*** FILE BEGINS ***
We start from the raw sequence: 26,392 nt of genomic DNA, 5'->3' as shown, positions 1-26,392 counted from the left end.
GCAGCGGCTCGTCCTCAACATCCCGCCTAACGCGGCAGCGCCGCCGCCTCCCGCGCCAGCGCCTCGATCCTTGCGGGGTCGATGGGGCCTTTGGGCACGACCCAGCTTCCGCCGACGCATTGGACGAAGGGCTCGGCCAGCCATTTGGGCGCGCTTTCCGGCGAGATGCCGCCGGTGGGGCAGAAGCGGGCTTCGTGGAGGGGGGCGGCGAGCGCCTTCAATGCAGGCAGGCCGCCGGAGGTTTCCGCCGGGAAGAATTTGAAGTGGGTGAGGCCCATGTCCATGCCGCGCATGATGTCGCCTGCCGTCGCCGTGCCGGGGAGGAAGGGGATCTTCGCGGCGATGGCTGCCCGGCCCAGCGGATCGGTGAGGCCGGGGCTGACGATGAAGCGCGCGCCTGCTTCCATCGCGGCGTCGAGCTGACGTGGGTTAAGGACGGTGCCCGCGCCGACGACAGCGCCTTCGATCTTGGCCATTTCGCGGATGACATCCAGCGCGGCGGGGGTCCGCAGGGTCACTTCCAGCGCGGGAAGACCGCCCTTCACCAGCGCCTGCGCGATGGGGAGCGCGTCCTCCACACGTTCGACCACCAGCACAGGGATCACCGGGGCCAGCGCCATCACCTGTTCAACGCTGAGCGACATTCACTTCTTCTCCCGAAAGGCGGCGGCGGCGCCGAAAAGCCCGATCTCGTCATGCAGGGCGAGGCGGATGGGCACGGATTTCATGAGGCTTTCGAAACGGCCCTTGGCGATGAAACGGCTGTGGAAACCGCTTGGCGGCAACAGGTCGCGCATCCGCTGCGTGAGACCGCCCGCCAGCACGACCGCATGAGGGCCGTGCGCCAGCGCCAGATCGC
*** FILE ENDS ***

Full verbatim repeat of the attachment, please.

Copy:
We start from the raw sequence: 26,392 nt of genomic DNA, 5'->3' as shown, positions 1-26,392 counted from the left end.
GCAGCGGCTCGTCCTCAACATCCCGCCTAACGCGGCAGCGCCGCCGCCTCCCGCGCCAGCGCCTCGATCCTTGCGGGGTCGATGGGGCCTTTGGGCACGACCCAGCTTCCGCCGACGCATTGGACGAAGGGCTCGGCCAGCCATTTGGGCGCGCTTTCCGGCGAGATGCCGCCGGTGGGGCAGAAGCGGGCTTCGTGGAGGGGGGCGGCGAGCGCCTTCAATGCAGGCAGGCCGCCGGAGGTTTCCGCCGGGAAGAATTTGAAGTGGGTGAGGCCCATGTCCATGCCGCGCATGATGTCGCCTGCCGTCGCCGTGCCGGGGAGGAAGGGGATCTTCGCGGCGATGGCTGCCCGGCCCAGCGGATCGGTGAGGCCGGGGCTGACGATGAAGCGCGCGCCTGCTTCCATCGCGGCGTCGAGCTGACGTGGGTTAAGGACGGTGCCCGCGCCGACGACAGCGCCTTCGATCTTGGCCATTTCGCGGATGACATCCAGCGCGGCGGGGGTCCGCAGGGTCACTTCCAGCGCGGGAAGACCGCCCTTCACCAGCGCCTGCGCGATGGGGAGCGCGTCCTCCACACGTTCGACCACCAGCACAGGGATCACCGGGGCCAGCGCCATCACCTGTTCAACGCTGAGCGACATTCACTTCTTCTCCCGAAAGGCGGCGGCGGCGCCGAAAAGCCCGATCTCGTCATGCAGGGCGAGGCGGATGGGCACGGATTTCATGAGGCTTTCGAAACGGCCCTTGGCGATGAAACGGCTGTGGAAACCGCTTGGCGGCAACAGGTCGCGCATCCGCTGCGTGAGACCGCCCGCCAGCACGACCGCATGAGGGCCGTGCGCCAGCGCCAGATCGC